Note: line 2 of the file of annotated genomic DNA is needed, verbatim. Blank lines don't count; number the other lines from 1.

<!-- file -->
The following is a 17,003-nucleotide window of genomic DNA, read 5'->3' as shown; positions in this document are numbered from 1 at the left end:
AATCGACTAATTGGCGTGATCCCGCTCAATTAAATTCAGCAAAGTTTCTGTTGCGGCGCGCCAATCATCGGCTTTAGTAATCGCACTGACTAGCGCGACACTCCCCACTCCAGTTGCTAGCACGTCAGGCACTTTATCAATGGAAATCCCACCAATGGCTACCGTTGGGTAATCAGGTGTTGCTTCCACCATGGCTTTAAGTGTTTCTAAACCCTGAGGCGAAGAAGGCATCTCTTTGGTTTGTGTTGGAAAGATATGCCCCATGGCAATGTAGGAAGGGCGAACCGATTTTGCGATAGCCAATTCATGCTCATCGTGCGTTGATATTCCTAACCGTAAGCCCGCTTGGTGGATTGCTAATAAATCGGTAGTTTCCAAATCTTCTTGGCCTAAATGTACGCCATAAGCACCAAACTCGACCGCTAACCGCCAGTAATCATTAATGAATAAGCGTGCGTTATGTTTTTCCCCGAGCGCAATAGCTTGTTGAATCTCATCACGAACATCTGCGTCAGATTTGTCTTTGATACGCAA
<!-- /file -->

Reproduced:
AATCGACTAATTGGCGTGATCCCGCTCAATTAAATTCAGCAAAGTTTCTGTTGCGGCGCGCCAATCATCGGCTTTAGTAATCGCACTGACTAGCGCGACACTCCCCACTCCAGTTGCTAGCACGTCAGGCACTTTATCAATGGAAATCCCACCAATGGCTACCGTTGGGTAATCAGGTGTTGCTTCCACCATGGCTTTAAGTGTTTCTAAACCCTGAGGCGAAGAAGGCATCTCTTTGGTTTGTGTTGGAAAGATATGCCCCATGGCAATGTAGGAAGGGCGAACCGATTTTGCGATAGCCAATTCATGCTCATCGTGCGTTGATATTCCTAACCGTAAGCCCGCTTGGTGGATTGCTAATAAATCGGTAGTTTCCAAATCTTCTTGGCCTAAATGTACGCCATAAGCACCAAACTCGACCGCTAACCGCCAGTAATCATTAATGAATAAGCGTGCGTTATGTTTTTCCCCGAGCGCAATAGCTTGTTGAATCTCATCACGAACATCTGCGTCAGATTTGTCTTTGATACGCAA